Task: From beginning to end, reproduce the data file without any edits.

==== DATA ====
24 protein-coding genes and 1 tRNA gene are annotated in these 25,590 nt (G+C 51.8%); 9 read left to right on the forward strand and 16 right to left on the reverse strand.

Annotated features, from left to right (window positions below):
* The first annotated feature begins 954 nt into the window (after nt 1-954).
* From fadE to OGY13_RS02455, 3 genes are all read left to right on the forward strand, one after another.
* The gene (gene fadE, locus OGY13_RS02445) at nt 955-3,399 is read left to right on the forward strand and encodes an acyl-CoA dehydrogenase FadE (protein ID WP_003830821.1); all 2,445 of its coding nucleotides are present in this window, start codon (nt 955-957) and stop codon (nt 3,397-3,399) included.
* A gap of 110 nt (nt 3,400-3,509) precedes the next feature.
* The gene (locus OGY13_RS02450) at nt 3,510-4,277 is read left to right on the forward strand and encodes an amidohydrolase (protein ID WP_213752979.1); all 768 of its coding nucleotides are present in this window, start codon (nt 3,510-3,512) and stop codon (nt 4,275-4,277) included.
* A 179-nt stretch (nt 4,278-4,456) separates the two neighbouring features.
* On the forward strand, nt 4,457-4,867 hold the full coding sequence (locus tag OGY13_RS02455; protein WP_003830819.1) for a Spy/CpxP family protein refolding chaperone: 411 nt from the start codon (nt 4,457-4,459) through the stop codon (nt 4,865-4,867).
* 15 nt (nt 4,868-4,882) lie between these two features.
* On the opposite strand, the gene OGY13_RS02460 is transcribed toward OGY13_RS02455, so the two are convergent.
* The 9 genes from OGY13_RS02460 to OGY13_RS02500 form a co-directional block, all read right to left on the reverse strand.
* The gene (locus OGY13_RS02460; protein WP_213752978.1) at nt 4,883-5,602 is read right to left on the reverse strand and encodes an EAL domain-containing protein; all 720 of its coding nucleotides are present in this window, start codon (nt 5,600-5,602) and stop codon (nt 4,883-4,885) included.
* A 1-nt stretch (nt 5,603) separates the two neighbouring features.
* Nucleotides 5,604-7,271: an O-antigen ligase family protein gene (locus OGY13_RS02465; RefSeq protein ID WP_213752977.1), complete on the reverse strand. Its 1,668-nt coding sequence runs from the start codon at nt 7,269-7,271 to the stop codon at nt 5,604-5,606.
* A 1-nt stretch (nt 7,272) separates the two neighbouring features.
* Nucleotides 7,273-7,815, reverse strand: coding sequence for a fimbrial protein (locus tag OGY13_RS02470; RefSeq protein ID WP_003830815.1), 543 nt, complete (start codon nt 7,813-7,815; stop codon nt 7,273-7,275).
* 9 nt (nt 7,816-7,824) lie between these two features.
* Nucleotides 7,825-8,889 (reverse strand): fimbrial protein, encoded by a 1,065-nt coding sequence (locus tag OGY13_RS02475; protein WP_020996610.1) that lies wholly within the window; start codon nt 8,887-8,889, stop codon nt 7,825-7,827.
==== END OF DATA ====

24 protein-coding genes and 1 tRNA gene are annotated in these 25,590 nt (G+C 51.8%); 9 read left to right on the forward strand and 16 right to left on the reverse strand.

Annotated features, from left to right (window positions below):
* The first annotated feature begins 954 nt into the window (after nt 1-954).
* From fadE to OGY13_RS02455, 3 genes are all read left to right on the forward strand, one after another.
* The gene (gene fadE, locus OGY13_RS02445) at nt 955-3,399 is read left to right on the forward strand and encodes an acyl-CoA dehydrogenase FadE (protein ID WP_003830821.1); all 2,445 of its coding nucleotides are present in this window, start codon (nt 955-957) and stop codon (nt 3,397-3,399) included.
* A gap of 110 nt (nt 3,400-3,509) precedes the next feature.
* The gene (locus OGY13_RS02450) at nt 3,510-4,277 is read left to right on the forward strand and encodes an amidohydrolase (protein ID WP_213752979.1); all 768 of its coding nucleotides are present in this window, start codon (nt 3,510-3,512) and stop codon (nt 4,275-4,277) included.
* A 179-nt stretch (nt 4,278-4,456) separates the two neighbouring features.
* On the forward strand, nt 4,457-4,867 hold the full coding sequence (locus tag OGY13_RS02455; protein WP_003830819.1) for a Spy/CpxP family protein refolding chaperone: 411 nt from the start codon (nt 4,457-4,459) through the stop codon (nt 4,865-4,867).
* 15 nt (nt 4,868-4,882) lie between these two features.
* On the opposite strand, the gene OGY13_RS02460 is transcribed toward OGY13_RS02455, so the two are convergent.
* The 9 genes from OGY13_RS02460 to OGY13_RS02500 form a co-directional block, all read right to left on the reverse strand.
* The gene (locus OGY13_RS02460; protein WP_213752978.1) at nt 4,883-5,602 is read right to left on the reverse strand and encodes an EAL domain-containing protein; all 720 of its coding nucleotides are present in this window, start codon (nt 5,600-5,602) and stop codon (nt 4,883-4,885) included.
* A 1-nt stretch (nt 5,603) separates the two neighbouring features.
* Nucleotides 5,604-7,271: an O-antigen ligase family protein gene (locus OGY13_RS02465; RefSeq protein ID WP_213752977.1), complete on the reverse strand. Its 1,668-nt coding sequence runs from the start codon at nt 7,269-7,271 to the stop codon at nt 5,604-5,606.
* A 1-nt stretch (nt 7,272) separates the two neighbouring features.
* Nucleotides 7,273-7,815, reverse strand: coding sequence for a fimbrial protein (locus tag OGY13_RS02470; RefSeq protein ID WP_003830815.1), 543 nt, complete (start codon nt 7,813-7,815; stop codon nt 7,273-7,275).
* 9 nt (nt 7,816-7,824) lie between these two features.
* Nucleotides 7,825-8,889 (reverse strand): fimbrial protein, encoded by a 1,065-nt coding sequence (locus tag OGY13_RS02475; protein WP_020996610.1) that lies wholly within the window; start codon nt 8,887-8,889, stop codon nt 7,825-7,827.